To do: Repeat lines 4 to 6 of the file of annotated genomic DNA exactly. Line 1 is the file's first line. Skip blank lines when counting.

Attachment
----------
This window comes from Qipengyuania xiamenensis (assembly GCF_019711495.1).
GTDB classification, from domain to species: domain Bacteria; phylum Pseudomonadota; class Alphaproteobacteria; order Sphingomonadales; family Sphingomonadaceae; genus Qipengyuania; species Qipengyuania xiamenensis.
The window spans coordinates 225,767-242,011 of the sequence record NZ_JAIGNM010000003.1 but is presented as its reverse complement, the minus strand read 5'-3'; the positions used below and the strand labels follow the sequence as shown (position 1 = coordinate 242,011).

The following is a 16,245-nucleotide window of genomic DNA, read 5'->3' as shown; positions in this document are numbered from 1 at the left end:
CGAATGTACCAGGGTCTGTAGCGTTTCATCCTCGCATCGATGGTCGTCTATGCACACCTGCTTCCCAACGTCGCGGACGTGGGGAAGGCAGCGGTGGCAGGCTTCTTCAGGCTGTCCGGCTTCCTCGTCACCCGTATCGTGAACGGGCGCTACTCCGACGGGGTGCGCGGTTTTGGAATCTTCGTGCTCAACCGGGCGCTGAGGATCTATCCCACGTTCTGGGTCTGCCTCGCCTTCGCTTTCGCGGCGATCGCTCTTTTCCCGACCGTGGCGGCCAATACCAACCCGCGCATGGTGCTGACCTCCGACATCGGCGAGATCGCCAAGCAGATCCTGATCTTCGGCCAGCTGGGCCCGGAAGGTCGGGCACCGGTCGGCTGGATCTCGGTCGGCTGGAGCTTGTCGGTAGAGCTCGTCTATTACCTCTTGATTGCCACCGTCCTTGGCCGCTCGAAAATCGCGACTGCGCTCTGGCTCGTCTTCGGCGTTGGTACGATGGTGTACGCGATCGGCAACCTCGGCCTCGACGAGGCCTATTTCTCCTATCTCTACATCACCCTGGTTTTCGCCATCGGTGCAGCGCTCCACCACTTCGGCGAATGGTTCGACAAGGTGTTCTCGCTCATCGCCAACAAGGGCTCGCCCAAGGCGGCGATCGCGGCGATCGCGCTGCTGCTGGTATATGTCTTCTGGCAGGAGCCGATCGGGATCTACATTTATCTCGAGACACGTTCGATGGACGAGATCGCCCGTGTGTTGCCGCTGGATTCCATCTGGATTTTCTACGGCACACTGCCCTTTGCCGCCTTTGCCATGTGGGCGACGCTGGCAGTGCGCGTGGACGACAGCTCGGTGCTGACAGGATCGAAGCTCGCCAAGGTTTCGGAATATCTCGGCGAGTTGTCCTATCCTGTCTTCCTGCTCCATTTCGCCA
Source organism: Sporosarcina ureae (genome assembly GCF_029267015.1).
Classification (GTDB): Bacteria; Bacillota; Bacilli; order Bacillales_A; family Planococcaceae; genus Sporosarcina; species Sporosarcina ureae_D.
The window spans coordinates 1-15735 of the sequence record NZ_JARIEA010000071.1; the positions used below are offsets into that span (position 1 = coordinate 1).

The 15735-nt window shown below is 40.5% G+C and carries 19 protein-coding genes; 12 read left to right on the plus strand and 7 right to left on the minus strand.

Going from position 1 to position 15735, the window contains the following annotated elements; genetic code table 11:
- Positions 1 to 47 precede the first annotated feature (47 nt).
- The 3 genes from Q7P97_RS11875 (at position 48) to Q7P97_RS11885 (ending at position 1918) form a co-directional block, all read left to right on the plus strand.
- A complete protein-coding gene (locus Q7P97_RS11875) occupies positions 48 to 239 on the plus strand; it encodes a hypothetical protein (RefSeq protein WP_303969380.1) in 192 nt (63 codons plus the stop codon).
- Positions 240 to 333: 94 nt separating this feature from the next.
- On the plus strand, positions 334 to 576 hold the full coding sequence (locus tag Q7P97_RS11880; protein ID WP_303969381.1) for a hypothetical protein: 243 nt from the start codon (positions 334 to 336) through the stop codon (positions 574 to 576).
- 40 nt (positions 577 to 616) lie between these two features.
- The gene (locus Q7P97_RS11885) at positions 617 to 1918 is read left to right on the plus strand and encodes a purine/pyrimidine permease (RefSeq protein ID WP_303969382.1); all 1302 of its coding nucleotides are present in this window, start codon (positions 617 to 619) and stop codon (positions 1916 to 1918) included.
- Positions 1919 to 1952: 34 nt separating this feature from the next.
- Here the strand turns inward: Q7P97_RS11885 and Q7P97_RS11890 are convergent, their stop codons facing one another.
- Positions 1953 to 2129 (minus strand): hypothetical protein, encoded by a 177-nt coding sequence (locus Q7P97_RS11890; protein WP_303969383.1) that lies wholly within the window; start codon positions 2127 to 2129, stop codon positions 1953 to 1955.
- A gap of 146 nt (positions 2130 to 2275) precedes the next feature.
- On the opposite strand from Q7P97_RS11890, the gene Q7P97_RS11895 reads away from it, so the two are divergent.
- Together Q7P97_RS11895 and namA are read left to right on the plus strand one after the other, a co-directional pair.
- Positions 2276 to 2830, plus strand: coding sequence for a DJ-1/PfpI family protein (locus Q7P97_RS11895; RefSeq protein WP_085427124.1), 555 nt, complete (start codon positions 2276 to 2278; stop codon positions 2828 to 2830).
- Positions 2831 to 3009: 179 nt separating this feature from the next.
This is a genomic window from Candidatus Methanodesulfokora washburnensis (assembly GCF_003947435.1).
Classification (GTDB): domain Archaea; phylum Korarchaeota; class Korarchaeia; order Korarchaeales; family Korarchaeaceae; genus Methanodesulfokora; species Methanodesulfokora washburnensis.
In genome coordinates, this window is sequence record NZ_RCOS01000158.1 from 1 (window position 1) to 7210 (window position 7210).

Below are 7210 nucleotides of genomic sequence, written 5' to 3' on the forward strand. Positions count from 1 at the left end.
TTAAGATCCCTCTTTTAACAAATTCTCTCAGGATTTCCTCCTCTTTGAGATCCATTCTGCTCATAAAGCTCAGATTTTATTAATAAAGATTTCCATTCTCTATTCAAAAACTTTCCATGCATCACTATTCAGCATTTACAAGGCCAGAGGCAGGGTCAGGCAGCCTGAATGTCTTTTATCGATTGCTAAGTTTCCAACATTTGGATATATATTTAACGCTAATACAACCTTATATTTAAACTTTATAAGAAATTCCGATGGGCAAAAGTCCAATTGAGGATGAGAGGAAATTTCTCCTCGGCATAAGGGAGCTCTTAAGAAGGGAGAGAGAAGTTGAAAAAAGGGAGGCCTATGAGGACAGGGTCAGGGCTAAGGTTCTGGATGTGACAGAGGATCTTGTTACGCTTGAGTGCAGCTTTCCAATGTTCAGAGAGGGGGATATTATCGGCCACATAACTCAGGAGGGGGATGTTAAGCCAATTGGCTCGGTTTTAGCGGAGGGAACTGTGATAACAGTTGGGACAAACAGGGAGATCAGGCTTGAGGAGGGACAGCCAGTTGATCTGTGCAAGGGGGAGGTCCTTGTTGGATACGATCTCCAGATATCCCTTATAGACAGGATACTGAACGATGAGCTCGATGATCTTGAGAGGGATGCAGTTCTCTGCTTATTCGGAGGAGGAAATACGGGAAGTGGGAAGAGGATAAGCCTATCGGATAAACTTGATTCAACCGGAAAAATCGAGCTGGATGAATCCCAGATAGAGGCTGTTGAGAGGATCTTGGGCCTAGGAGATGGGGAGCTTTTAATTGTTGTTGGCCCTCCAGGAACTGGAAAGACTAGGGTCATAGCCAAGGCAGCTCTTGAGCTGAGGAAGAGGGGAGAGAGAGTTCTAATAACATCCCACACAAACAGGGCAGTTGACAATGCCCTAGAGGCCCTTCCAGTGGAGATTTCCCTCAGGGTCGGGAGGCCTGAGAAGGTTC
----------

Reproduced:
The following is a 16,245-nucleotide window of genomic DNA, read 5'->3' as shown; positions in this document are numbered from 1 at the left end:
CGAATGTACCAGGGTCTGTAGCGTTTCATCCTCGCATCGATGGTCGTCTATGCACACCTGCTTCCCAACGTCGCGGACGTGGGGAAGGCAGCGGTGGCAGGCTTCTTCAGGCTGTCCGGCTTCCTCGTCACCCGTATCGTGAACGGGCGCTACTCCGACGGGGTGCGCGGTTTTGGAATCTTCGTGCTCAACCGGGCGCTGAGGATCTATCCCACGTTCTGGGTCTGCCTCGCCTTCGCTTTCGCGGCGATCGCTCTTTTCCCGACCGTGGCGGCCAATACCAACCCGCGCATGGTGCTGACCTCCGACATCGGCGAGATCGCCAAGCAGATCCTGATCTTCGGCCAGCTGGGCCCGGAAGGTCGGGCACCGGTCGGCTGGATCTCGGTCGGCTGGAGCTTGTCGGTAGAGCTCGTCTATTACCTCTTGATTGCCACCGTCCTTGGCCGCTCGAAAATCGCGACTGCGCTCTGGCTCGTCTTCGGCGTTGGTACGATGGTGTACGCGATCGGCAACCTCGGCCTCGACGAGGCCTATTTCTCCTATCTCTACATCACCCTGGTTTTCGCCATCGGTGCAGCGCTCCACCACTTCGGCGAATGGTTCGACAAGGTGTTCTCGCTCATCGCCAACAAGGGCTCGCCCAAGGCGGCGATCGCGGCGATCGCGCTGCTGCTGGTATATGTCTTCTGGCAGGAGCCGATCGGGATCTACATTTATCTCGAGACACGTTCGATGGACGAGATCGCCCGTGTGTTGCCGCTGGATTCCATCTGGATTTTCTACGGCACACTGCCCTTTGCCGCCTTTGCCATGTGGGCGACGCTGGCAGTGCGCGTGGACGACAGCTCGGTGCTGACAGGATCGAAGCTCGCCAAGGTTTCGGAATATCTCGGCGAGTTGTCCTATCCTGTCTTCCTGCTCCATTTCGCCA
Source organism: Sporosarcina ureae (genome assembly GCF_029267015.1).